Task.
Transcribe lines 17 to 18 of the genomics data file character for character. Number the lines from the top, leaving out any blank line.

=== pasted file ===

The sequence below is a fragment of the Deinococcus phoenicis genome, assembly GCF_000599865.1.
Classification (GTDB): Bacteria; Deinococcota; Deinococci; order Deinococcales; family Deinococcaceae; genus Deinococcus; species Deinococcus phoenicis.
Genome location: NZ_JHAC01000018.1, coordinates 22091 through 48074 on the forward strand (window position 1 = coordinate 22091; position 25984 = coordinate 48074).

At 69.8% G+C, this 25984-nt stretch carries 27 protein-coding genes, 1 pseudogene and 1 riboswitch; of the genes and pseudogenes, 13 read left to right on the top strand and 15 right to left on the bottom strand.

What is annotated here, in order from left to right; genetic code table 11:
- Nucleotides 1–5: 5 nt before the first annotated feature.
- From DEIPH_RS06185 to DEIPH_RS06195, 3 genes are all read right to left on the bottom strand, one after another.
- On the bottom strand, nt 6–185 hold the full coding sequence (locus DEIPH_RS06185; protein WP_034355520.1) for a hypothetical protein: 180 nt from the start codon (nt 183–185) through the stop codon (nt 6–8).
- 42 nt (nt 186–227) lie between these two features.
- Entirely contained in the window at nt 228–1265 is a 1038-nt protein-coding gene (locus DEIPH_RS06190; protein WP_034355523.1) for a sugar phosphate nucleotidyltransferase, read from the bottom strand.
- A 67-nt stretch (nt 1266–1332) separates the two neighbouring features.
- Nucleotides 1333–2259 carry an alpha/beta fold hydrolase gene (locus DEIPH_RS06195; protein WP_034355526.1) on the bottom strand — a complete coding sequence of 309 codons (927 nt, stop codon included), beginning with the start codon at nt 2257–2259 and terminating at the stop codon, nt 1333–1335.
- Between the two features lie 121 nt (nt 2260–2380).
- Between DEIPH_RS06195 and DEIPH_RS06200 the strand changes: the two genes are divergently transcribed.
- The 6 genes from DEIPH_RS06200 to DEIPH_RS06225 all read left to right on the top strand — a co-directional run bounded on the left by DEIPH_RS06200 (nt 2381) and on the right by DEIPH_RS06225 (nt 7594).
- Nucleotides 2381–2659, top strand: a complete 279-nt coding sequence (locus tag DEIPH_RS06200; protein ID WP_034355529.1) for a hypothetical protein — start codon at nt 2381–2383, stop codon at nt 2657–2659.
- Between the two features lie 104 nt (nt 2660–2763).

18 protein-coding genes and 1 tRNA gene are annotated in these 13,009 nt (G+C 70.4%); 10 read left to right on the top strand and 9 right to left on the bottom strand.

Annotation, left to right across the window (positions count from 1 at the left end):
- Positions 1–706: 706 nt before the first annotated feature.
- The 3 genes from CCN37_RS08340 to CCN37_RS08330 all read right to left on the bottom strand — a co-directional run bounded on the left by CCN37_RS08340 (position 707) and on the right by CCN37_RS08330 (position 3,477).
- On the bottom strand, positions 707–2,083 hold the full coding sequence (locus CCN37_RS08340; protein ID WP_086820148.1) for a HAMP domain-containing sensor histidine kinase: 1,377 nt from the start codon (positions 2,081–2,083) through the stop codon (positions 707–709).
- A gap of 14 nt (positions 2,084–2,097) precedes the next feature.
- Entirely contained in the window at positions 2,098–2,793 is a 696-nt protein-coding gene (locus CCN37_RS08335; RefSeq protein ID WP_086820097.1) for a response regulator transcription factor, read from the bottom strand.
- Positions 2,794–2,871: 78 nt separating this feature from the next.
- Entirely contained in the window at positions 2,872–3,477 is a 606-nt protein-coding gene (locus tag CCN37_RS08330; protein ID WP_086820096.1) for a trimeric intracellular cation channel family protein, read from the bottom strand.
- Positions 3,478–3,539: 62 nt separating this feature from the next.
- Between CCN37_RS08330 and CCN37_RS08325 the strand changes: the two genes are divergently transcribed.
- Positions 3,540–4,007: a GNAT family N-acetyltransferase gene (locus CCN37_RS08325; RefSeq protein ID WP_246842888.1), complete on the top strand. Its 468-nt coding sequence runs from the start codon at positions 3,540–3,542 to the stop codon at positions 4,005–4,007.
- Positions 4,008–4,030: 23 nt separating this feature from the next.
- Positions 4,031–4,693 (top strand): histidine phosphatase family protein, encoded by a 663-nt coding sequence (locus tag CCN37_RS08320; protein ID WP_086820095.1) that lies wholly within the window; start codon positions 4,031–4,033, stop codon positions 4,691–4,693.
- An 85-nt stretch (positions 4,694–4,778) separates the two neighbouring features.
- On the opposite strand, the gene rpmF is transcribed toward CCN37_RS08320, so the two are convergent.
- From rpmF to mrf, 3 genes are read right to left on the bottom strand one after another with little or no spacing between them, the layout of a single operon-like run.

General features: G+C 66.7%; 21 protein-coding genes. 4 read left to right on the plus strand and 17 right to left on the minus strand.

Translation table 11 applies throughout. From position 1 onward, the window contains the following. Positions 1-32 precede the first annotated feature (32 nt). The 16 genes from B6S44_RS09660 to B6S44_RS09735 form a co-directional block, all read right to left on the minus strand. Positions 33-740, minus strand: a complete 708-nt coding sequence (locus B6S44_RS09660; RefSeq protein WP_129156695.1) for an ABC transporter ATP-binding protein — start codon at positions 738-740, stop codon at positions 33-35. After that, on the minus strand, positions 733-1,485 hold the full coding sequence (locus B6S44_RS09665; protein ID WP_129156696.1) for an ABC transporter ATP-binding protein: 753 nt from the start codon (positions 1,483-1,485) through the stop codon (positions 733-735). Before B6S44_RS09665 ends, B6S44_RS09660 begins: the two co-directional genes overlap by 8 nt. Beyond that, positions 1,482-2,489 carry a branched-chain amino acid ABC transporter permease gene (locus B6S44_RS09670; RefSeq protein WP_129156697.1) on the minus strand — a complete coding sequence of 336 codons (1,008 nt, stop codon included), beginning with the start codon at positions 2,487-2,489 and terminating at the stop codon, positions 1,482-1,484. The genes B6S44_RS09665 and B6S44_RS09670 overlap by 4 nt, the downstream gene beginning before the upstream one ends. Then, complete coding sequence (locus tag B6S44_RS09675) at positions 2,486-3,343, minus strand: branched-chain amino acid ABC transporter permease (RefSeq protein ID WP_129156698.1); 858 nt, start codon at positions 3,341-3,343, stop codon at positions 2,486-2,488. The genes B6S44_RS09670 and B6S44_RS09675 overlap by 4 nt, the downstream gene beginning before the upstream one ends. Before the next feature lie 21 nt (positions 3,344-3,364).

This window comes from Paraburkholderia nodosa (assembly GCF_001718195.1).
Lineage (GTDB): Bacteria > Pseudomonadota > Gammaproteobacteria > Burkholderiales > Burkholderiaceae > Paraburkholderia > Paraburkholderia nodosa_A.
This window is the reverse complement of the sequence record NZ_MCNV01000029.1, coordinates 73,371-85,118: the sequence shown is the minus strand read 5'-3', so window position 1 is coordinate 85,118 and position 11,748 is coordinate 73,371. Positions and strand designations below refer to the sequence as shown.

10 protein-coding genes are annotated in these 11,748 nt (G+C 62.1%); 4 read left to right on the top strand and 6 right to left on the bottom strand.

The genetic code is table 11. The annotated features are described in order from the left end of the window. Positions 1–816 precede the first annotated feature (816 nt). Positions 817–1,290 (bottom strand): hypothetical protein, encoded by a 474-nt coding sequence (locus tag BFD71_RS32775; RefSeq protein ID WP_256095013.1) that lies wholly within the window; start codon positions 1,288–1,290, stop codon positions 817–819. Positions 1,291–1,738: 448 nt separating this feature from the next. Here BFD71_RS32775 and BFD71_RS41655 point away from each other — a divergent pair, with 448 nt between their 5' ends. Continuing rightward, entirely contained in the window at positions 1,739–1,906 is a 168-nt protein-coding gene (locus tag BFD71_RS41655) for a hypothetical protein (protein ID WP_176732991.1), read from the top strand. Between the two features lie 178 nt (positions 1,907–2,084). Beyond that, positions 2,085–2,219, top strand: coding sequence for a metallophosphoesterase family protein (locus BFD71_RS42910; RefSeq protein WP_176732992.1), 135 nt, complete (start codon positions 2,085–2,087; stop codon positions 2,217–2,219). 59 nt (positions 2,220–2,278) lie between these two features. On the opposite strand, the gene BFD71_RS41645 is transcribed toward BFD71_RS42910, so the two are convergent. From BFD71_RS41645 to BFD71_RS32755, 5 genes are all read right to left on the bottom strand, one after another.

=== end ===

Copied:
- Between the two features lie 104 nt (nt 2660–2763).

18 protein-coding genes and 1 tRNA gene are annotated in these 13,009 nt (G+C 70.4%); 10 read left to right on the top strand and 9 right to left on the bottom strand.